Kafka Dances by Timothy Daly
Review by Veronica Kelly
La Boite once more scoops up an excellent new Australian play and gives it a committed and energetic reading. Not since Cosi has Brisbane seen a script of comparable complexity, whose engaging comic surface barely conceals painful depths.
Australian involvement in Vietnam underlies the one, while shadowing Daly's characters is the tragic fate about to overtake central European Jewry. Is it a coincidence that both plays advance notions of the therapeutic and cathartic role of theatricality in negotiating history's dark passages?
Plays celebrating theatre can scarcely fail to charm, but Kafka Dances has more to offer than just giving the third oldest profession a friendly tummy tickle. Kafka's uneasy sleep is invaded by a clamorous troupe of old-style Yiddish actors, just when he is both deeply disturbed and attracted by the prospect of founding a family with the sane and organised Felice (Jenny Hall).
Closer acquaintance with Kafka's own family indicates ample reasons for this ambivalence. His horrible father (John Heywood) is peremptory in his denunciations of vegetarianism, Christians, and anyone who shouts louder than he does. His mum (Bev Langford) manages to ignore anything relevant, while his sister Ottla is engaged in a strident battle of wills with her father, which brings out the bully and liar in both of them.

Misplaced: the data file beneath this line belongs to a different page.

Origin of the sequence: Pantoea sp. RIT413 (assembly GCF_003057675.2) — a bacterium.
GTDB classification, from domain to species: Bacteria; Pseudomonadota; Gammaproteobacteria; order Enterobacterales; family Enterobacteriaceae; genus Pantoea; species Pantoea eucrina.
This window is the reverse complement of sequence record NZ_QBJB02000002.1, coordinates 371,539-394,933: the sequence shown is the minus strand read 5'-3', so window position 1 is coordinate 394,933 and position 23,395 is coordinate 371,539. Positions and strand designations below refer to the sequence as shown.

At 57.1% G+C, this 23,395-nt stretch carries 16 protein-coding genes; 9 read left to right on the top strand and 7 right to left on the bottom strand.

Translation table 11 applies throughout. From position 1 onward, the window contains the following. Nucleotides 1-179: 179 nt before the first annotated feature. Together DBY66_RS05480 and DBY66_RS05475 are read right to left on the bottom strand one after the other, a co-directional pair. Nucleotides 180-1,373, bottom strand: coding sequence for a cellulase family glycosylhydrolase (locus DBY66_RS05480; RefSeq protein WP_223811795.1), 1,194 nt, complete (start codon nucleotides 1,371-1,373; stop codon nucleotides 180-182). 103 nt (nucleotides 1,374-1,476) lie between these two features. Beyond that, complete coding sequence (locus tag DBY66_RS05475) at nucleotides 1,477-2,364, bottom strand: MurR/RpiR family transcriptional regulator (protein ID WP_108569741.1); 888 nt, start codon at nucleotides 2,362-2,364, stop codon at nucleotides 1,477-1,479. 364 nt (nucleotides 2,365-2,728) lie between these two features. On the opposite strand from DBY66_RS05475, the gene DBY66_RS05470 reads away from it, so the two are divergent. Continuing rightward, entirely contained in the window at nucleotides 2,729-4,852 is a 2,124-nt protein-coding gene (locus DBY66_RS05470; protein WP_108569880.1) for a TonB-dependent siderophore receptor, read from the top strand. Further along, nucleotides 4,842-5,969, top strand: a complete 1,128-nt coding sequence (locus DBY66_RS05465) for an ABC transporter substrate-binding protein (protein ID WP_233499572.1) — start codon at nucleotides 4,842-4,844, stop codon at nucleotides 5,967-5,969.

No wonder poor stuttering Franz finds his voice and a kind of liberation in his nightly dream theatre, which cannot however release him from fears too deep for containment; fears which find eventual expression in the most resonant and chilling fables of modern literature.
For Vilé ‘s Yiddish troupe only the energy of melodrama is found, but not its charismatic authority as the realism of dream life. These maybe old-fashioned players by today's lights, but are surely not meant to be mere hams - there is little indication that these ragged thesps embody the repressed soul of an entire people.
Eugene Gilfedder turns in a central performance of charm and subtlety with just the right hint of gothic grotesquery.
Never afraid of his character being laughed at, he can transform audience mirth to awed silence by a tiny gesture. Siobhan Lawless makes Ottla determined and vulnerable, and her battles for freedom provide a strong core of conflict. It's a treasure of a play.
The Australian, 12 May 1995